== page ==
After four weeks of the 2007 season and one week of conference play, teams are starting to show what they're made of for the most part. There are still some questions, especially with my middle four teams in the Big 12 South, but for the most part, you can generally categorize the division into three part's—Oklahoma, the middle of the pack, and Baylor.
Is this the order that the teams will finish the season in? Probably not. But as of right now, this is where things stand. The picture will become much clearer in another two weeks after OSU, A&M and Tech have all played each other. If the Aggies can survive both of those games, they will pretty much be a lock for the No. 2 team in the division, setting up a showdown in Norman just three weeks later.
1. Oklahoma (4-1, 0-1)
Yeah, the Sooners lost a heart-breaker to Colorado as time expired on Saturday, but that game truly was a case of a team beating itself. The Sooners outgained Colorado by 151 yards (381 – 230), they dominated time of possession (38:54 – 21:06) and held a 24-10 lead at the end of the third quarter. But six turnovers was a deal-killer for Stoops and Co., who dropped to No. 10 in both polls on Sunday. But the Sooners will be back, and unfortunately for the Longhorns, they'll be looking to make a statement next weekend at the Red River Shootout in Dallas.
T-2. Texas A&M (4-1, 1-0)
The Miami loss was a bad loss. There's no two ways around it, but with the Sooners and Longhorns both going down this weekend, the South is wide open for the Aggies, who still have a tough schedule filled with games on the road, but with a winnable game against Oklahoma State up next (which all of a sudden is for sole possession of first place in the Big 12 South) the Aggies find themselves back in control of their destiny. The next week against Texas Tech could be a shot at redemption for Franchione and the Aggies. Again, if they're able to somehow slow down the Red Raiders' aerial assault, a showdown with the Sooners will be looming on November 3 with lots of ramifications.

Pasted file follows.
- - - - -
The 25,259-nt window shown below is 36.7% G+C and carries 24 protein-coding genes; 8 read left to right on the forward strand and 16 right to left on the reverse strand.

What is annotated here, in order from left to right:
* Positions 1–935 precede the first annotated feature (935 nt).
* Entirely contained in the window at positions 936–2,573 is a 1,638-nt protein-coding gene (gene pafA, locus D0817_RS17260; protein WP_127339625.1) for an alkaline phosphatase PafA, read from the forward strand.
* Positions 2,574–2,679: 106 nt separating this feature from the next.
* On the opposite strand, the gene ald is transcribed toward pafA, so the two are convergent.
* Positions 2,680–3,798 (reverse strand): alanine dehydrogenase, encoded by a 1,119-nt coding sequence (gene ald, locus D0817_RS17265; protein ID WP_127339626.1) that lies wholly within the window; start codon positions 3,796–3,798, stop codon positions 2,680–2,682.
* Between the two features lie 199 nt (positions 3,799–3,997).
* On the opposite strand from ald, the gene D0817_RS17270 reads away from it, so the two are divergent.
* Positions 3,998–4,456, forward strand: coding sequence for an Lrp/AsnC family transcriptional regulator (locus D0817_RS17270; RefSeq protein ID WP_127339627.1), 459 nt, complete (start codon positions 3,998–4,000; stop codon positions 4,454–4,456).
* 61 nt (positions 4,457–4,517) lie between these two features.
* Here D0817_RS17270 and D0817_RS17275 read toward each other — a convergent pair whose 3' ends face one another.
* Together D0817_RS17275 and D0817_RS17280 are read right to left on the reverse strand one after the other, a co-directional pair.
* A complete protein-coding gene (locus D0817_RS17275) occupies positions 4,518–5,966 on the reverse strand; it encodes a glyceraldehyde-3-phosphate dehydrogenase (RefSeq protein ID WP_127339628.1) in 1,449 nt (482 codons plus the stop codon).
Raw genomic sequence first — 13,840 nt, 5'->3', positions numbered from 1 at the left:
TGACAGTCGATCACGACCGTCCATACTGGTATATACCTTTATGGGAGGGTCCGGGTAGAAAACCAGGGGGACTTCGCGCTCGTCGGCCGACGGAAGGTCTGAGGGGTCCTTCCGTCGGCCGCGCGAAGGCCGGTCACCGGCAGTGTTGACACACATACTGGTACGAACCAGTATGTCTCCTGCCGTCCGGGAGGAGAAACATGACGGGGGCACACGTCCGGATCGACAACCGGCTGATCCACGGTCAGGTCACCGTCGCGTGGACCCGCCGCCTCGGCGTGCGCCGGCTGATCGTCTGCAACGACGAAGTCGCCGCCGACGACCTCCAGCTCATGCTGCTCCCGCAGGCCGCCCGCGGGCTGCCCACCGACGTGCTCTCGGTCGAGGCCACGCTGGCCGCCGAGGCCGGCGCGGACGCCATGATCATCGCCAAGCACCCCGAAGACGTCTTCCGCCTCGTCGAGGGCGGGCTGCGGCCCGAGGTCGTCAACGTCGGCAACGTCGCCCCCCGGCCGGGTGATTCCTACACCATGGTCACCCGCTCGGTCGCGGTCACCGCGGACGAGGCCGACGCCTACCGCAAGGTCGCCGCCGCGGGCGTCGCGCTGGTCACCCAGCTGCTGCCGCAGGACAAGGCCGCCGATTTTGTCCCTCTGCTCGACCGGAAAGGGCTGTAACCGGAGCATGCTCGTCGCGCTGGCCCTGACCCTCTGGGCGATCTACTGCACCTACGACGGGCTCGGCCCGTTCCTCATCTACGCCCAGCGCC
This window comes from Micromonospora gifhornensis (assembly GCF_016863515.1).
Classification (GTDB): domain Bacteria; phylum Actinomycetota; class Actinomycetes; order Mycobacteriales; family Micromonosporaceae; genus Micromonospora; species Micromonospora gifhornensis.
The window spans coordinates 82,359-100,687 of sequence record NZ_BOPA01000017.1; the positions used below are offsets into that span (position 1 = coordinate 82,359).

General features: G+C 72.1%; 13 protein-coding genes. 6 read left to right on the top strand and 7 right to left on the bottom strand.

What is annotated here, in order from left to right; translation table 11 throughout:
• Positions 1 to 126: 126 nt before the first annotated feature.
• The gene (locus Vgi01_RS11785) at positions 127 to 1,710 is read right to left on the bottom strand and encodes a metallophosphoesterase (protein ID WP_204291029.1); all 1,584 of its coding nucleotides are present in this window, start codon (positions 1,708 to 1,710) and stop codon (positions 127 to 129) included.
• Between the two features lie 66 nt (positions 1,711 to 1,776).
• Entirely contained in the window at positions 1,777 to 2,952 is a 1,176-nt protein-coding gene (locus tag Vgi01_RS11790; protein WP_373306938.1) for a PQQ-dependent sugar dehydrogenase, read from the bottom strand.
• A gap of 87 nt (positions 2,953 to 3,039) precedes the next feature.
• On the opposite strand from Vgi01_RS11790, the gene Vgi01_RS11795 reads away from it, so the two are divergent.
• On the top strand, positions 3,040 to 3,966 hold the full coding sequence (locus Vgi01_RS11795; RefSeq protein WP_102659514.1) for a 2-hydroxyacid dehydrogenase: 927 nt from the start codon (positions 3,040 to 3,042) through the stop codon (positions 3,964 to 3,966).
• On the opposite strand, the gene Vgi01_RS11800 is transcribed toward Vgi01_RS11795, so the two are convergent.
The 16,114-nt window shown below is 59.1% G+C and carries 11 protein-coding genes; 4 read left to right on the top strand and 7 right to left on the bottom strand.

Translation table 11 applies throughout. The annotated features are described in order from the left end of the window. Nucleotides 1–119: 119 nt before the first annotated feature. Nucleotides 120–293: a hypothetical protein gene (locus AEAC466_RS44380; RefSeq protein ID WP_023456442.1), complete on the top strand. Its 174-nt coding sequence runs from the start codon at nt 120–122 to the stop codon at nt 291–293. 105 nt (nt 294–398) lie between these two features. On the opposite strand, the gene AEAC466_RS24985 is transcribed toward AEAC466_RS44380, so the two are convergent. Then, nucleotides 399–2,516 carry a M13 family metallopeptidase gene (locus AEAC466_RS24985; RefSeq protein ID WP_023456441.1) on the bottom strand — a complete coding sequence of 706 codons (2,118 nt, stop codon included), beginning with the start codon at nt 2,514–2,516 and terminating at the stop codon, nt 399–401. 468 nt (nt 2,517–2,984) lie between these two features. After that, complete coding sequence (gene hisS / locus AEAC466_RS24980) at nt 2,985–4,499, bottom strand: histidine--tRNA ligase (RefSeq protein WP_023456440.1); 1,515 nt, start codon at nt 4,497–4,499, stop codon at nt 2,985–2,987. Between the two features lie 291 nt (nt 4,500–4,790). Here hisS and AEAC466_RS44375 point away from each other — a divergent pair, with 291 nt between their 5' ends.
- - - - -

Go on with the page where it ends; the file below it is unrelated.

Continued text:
T-2. Texas Tech (4-1, 0-1)
Mike Leach was upset after starting the season 0-1 in Big 12 play in Stillwater last week. So much so, that defensive coordinator Lyle Setincich "resigned" for personal reasons just hours later. But even with a porous defense, the Red Raiders would probably be 1-0 in conference play if wide receiver Michael Crabtree had hauled in a go ahead touchdown with less than a minute to play against the Cowboys. Leach and his offense took out those frustrations this week with a 75-7 win against Northwestern State. In my opinion, the game against A&M will determine the No. 2 spot in the division, unless one or both of those teams is able to knock off Oklahoma.
T-4. Oklahoma State (4-1, 1-0)
Oklahoma State escaped it's Big 12 Conference opener last week against Texas Tech thanks to an early Christmas present from Crabtree, but there are still lots of questions in Stillwater for the "40-year-old man." Mainly, how did you lose to Troy? Yes, Oklahoma State found its offense against Texas Tech's not-so-good defense, but will the Cowboys have the same kind of success as the rest of their season unfolds? They may have the most potential to move up ahead of A&M and Tech, but they are just as likely to finish fifth in my opinion. The match up this weekend at Kyle Field will tell us a lot more about both the Cowboys and the Aggies.
T-4. Texas (4-1, 0-1)
I think the Longhorns will probably finish third or fourth in the Big 12 South at season's end, especially now that quarterback Colt McCoy is injured, which I also thought was a real possibility for the Horns entering the season. Texas has not looked good at all this year, hanging on to beat an overrated TCU squad and needed a bad call by a referee to keep Arkansas State from having a chance to tie the game in the final minute of play. Mac Brown is going to have to pull something out of his sleeve to leave the Cotton Bowl in one piece this weekend. Personally, I think Stoops and Co. will make a statement against the Horns, and it won't be pretty. Think 65-13 in 2005. If that happens, how will the Horns respond?
6. Baylor (3-2, 0-1)
Baylor is bad—real bad. The Bears came into College Station this weekend and were absolutely man handled by an A&M team that was reeling from a 34-17 loss at Miami just nine days earlier. If the Aggies had converted three missed field goals and a couple of third down situations, it could have been a lot worse than 34-10 as well. Blake Zsymanski was not hitting his receivers, and when he did, they couldn't hold onto the ball. They are talking about winning three more games to become bowl eligible, but unless they improve dramatically, that's not very likely.
Websider's Big 12 South Report
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